The Department of Environment, Food and Rural Affairs has published consultation documents with a proposal to scrap the fees for disposing of DIY waste. This comes under the new plan to handle fly-tipping incidents, which have grown alarming. According to 2021 records, the number of fly-tipping incidents was more than one million, at the cost of 400 million pounds.
The existing law classifies any waste generated from DIY as industrial waste, even if it comes from a household. The law inhibits the local councils from providing disposal points. The DIY waste, including tiles, fence panels, paving slabs, and plasterboards, is considered industrial waste.
According to the government, it is unfair for householders to be charged for disposing of DIY waste. The ministers are in the process of amending the legislation to make it easier for people to dispose of their DIY waste.
The government resolved to ban any charges on residents disposing of their household waste at the waste centres in 2015. The government’s guidance included DIY household waste, but this did not apply fully since some local authorities continued charging some DIY waste materials like construction waste.
Jo Churchill, the environmental minister, indicated that she was interested in ensuring that recycling and proper waste disposal are free across the country and are easy and accessible for all householders. This would discourage anyone tempted to fly-tip or become rogue or waste criminals.
The government further declared that it was in the business of ensuring that waste criminals are arrested and prosecuted. The government will issue a grant of £450,000 to ten councils for mounting CCTVs in all fly-tipping hot spots to make it happen. The highlighted councils include Thanet, Stevenage, Eastleigh Borough, Newham, Durham, Telford, Basingstoke, Deane, and Wrekin.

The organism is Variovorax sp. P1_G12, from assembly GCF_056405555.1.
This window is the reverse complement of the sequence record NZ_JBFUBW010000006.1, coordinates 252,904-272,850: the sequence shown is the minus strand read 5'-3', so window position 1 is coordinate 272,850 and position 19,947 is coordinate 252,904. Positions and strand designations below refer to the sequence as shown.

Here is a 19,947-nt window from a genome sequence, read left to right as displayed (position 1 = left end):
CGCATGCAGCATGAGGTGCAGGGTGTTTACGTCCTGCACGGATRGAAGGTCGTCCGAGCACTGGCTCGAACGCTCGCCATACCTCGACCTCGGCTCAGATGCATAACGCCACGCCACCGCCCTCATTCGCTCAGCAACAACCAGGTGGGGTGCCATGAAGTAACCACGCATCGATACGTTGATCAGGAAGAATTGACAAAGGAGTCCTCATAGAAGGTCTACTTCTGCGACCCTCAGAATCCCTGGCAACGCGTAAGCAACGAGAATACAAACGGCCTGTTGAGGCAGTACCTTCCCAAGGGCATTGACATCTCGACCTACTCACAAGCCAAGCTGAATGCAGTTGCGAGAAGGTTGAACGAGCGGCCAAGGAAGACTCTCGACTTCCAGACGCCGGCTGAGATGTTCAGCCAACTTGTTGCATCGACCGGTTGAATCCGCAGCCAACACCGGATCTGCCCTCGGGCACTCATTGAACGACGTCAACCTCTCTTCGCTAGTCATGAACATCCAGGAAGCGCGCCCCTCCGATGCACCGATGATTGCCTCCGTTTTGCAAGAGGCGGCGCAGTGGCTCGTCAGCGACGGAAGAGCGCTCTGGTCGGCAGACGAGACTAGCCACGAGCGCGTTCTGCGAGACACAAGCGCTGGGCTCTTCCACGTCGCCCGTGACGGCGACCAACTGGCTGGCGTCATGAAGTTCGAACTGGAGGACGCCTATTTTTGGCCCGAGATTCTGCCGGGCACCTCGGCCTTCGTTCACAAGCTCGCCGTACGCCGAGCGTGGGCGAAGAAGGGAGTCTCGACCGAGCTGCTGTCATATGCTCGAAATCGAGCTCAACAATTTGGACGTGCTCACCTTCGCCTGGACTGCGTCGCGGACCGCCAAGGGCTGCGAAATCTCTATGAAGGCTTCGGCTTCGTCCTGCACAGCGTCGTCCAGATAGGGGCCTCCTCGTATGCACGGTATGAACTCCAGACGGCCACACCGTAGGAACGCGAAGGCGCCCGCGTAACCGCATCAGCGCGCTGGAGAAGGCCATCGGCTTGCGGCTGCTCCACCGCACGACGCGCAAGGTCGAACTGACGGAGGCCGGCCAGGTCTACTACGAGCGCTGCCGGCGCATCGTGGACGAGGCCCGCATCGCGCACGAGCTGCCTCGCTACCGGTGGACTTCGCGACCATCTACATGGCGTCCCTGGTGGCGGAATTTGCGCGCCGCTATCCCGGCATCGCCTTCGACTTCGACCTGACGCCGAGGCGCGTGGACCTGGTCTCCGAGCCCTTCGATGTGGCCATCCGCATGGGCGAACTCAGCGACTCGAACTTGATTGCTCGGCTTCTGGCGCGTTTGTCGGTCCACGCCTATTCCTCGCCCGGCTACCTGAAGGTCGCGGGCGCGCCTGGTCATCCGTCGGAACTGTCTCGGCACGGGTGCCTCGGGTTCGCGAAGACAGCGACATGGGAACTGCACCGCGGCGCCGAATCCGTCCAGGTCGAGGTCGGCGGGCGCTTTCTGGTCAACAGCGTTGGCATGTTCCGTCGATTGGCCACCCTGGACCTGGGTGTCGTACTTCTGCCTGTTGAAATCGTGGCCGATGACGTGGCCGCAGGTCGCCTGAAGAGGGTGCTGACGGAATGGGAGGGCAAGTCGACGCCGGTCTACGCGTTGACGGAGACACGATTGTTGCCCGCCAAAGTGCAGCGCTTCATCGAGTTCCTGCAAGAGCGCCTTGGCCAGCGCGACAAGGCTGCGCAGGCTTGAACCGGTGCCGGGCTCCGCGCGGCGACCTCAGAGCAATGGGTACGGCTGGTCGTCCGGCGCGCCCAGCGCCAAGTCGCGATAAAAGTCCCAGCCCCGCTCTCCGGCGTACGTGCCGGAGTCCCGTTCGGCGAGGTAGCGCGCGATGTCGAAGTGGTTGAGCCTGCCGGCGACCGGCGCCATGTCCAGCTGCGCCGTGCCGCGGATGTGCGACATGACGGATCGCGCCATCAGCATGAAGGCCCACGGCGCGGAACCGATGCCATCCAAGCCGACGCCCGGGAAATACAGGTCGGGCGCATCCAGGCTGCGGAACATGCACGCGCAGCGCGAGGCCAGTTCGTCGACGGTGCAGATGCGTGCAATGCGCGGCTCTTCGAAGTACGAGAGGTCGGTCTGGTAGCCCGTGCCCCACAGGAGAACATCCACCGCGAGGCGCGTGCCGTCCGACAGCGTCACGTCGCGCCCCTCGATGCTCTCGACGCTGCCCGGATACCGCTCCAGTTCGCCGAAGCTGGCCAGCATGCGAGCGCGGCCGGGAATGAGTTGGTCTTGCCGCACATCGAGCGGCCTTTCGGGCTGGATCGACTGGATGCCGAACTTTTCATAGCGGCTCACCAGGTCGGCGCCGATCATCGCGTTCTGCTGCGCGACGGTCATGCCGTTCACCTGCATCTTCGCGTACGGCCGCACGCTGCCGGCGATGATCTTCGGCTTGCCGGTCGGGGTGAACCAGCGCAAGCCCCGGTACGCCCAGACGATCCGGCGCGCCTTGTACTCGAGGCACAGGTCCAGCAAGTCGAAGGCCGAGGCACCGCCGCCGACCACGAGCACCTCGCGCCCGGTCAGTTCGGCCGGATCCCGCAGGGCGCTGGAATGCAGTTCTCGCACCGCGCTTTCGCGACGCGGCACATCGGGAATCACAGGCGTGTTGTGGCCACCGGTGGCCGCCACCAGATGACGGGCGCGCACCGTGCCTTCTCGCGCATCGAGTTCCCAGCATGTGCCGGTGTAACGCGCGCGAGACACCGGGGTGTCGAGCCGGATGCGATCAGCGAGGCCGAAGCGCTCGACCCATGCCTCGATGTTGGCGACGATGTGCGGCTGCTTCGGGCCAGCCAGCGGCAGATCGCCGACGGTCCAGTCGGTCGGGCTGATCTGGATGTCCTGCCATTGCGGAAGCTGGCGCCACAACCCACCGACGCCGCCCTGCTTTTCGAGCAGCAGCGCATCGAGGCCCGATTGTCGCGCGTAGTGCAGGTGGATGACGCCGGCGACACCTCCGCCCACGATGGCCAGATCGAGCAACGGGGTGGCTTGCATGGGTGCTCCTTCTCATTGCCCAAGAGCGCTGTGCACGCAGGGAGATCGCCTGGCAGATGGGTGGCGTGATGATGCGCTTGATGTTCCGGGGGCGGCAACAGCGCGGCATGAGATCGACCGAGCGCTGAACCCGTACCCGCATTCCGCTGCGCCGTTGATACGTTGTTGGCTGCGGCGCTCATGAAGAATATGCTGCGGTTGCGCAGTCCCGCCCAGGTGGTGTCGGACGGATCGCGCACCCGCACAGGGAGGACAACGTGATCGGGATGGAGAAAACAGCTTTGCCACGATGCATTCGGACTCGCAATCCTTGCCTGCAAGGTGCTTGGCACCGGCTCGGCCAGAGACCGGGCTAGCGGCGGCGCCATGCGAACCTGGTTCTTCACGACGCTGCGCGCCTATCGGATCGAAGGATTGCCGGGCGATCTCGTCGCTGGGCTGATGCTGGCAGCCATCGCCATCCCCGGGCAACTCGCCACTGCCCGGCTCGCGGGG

Government Measures to Control Fly-Tipping
Other than CCTVs, other measures to curb the practice include providing mass awareness and educating communities about fly-tipping to encourage long-term behavior change. Buckinghamshire Council is in the process of procuring and installing artificial intelligence to send reports from fly-tipping hot spots and provide details of vehicles that deposit waste.
During the pandemic, people spent most of their time engaging in DIY activities within their households, increasing waste materials. This is believed to have caused the increasing fly-tipping incidents across different regions of the country.
According to Jacob Hayler, the executive director of ESA, fly-tipping has become a menace, but there is no silver bullet to handle the matter. This means having different measures announced by the government will collectively lead to success in deterring this anti-social criminal conduct.
For recent local news relating to waste disposal and fly tipping see: The latest waste disposal news across Leicester and Leicestershire – Spring 2022